"Hagel on McCain and Russia"
Connie Bruck takes a look at Chuck Hagel’s steady alienation from the GOP national security mainstream. Iraq, of course, played a big role but apparently in was John McCain’s decision that he wanted to take neocon policy and start applying it to great powers like Russia that was really the last straw:
Hagel, citing McCain’s repeated calls for Russia to be expelled from the Group of Eight, the association of major industrial democracies, said, “You’re not going to isolate Russia—that’s completely crazy!” He told me that McCain’s approach to Russia was one of the reasons that he could not endorse him. [...]
Critics have suggested that McCain’s League of Democracies could diminish the role of the United Nations. When I mentioned this to Hagel, he said, “What is the point of the United Nations? The whole point, as anyone who has taken any history knows, was to bring all nations of the world together in some kind of imperfect body, a forum that allows all governments of the world, regardless of what kinds of government, to work through their problems—versus attacking each other and going to war. Now, in John’s League of Democracies, does that mean Saudi Arabia is out? Does that mean our friend King Abdullah in Jordan is out? It would be only democracies. Well, we’ve got a lot of allies and relationships that are pretty important to us, and to our interests, who would be out of that club. And the way John would probably see China and Russia, they wouldn’t be in it, either. So it would be an interesting Book-of-the-Month Club.”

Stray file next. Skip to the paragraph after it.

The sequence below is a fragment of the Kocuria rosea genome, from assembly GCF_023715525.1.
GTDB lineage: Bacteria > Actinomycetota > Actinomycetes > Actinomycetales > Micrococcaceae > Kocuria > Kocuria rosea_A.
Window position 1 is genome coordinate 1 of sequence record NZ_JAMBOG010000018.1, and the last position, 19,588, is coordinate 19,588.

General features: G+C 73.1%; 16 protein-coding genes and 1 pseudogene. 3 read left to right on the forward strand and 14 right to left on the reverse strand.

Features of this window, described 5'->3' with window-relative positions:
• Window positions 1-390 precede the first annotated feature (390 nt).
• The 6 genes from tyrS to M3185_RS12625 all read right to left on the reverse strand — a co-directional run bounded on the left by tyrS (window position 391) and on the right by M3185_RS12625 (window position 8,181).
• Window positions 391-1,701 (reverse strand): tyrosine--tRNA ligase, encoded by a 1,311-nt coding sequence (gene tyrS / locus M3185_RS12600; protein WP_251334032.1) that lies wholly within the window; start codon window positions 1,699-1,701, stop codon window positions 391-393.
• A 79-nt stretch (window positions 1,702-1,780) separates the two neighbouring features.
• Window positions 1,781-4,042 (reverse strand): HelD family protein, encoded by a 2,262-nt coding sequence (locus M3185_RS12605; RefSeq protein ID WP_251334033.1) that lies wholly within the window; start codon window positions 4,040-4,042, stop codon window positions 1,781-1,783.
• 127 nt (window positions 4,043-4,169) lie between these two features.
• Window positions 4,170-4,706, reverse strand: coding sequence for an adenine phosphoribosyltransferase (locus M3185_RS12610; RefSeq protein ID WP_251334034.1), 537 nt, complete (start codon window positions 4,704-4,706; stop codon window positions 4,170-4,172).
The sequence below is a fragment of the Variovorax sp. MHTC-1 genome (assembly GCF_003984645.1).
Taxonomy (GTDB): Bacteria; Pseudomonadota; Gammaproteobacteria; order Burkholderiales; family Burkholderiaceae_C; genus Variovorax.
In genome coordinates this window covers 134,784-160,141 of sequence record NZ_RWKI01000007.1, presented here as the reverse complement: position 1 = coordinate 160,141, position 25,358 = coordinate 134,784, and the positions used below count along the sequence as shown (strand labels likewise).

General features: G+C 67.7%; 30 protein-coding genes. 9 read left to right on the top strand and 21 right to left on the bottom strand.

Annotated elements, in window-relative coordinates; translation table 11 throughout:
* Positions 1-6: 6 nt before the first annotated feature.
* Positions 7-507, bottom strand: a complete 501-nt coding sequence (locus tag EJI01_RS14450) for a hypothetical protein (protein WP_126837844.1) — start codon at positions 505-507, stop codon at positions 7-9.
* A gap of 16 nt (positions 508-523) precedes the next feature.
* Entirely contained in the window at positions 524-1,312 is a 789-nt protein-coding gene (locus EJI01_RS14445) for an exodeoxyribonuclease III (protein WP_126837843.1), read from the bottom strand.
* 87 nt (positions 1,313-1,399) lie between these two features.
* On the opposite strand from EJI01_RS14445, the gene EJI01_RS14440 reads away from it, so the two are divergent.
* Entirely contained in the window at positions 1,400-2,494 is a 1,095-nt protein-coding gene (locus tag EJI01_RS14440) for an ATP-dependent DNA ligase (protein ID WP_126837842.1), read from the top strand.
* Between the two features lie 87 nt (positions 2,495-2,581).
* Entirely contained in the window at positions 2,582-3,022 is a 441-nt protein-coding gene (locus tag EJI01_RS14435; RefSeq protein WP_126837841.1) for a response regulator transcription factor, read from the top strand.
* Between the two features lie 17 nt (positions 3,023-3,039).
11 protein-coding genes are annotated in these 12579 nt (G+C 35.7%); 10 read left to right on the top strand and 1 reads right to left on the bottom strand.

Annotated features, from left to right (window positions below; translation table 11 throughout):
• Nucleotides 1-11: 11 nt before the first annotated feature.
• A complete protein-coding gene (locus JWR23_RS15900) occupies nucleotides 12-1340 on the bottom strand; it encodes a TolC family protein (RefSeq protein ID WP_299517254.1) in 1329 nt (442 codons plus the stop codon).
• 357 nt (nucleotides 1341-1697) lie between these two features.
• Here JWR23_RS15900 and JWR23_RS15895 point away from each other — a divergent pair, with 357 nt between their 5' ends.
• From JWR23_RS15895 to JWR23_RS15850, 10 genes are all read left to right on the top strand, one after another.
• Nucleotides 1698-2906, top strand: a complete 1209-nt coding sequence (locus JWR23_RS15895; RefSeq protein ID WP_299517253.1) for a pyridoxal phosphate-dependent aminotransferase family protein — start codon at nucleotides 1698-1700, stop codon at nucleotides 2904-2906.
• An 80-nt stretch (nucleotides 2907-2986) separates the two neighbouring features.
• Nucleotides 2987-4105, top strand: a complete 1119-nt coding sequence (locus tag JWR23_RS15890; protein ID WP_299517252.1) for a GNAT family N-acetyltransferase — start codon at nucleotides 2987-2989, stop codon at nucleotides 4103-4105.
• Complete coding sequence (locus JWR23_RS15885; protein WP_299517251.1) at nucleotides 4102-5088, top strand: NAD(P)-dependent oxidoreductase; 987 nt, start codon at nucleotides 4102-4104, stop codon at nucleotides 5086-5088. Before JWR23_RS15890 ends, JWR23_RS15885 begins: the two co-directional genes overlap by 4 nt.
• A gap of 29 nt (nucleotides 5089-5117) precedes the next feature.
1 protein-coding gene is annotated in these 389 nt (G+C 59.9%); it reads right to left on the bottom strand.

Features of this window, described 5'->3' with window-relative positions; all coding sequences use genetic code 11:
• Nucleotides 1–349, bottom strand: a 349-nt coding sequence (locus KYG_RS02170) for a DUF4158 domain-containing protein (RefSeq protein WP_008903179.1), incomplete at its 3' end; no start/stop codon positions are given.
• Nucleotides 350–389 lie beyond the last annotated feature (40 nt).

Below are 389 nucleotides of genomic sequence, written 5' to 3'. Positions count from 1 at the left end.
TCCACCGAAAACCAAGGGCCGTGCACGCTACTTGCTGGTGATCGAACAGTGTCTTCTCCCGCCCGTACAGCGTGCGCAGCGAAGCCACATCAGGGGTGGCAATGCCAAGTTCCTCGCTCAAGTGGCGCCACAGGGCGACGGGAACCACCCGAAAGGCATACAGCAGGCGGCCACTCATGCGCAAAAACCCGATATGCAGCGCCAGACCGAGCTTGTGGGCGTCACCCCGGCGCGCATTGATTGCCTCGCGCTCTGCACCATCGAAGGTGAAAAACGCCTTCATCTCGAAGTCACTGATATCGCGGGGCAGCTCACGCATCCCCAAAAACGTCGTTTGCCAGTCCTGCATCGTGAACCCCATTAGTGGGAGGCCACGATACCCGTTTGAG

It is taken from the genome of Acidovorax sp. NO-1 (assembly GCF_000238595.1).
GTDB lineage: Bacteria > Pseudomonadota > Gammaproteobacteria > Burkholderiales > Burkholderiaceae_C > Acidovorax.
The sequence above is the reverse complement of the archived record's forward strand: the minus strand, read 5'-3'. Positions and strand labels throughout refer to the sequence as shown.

It’ll be interesting to see where traditional Republican realists go over the next couple of years. At the moment, an awful lot of the most prominent and most committed of them — Hagel, Jim Leach, Colin Powell — are neither de facto or de jure supporting Obama. Will they be able, post-election, to take control of their party again and steer it off the neocon course? At this point, it seems more likely that they’re going to wind up defecting en masse to the Democratic coalition, even as the Democratic Party’s own neocons-lite scramble aboard the bandwagon.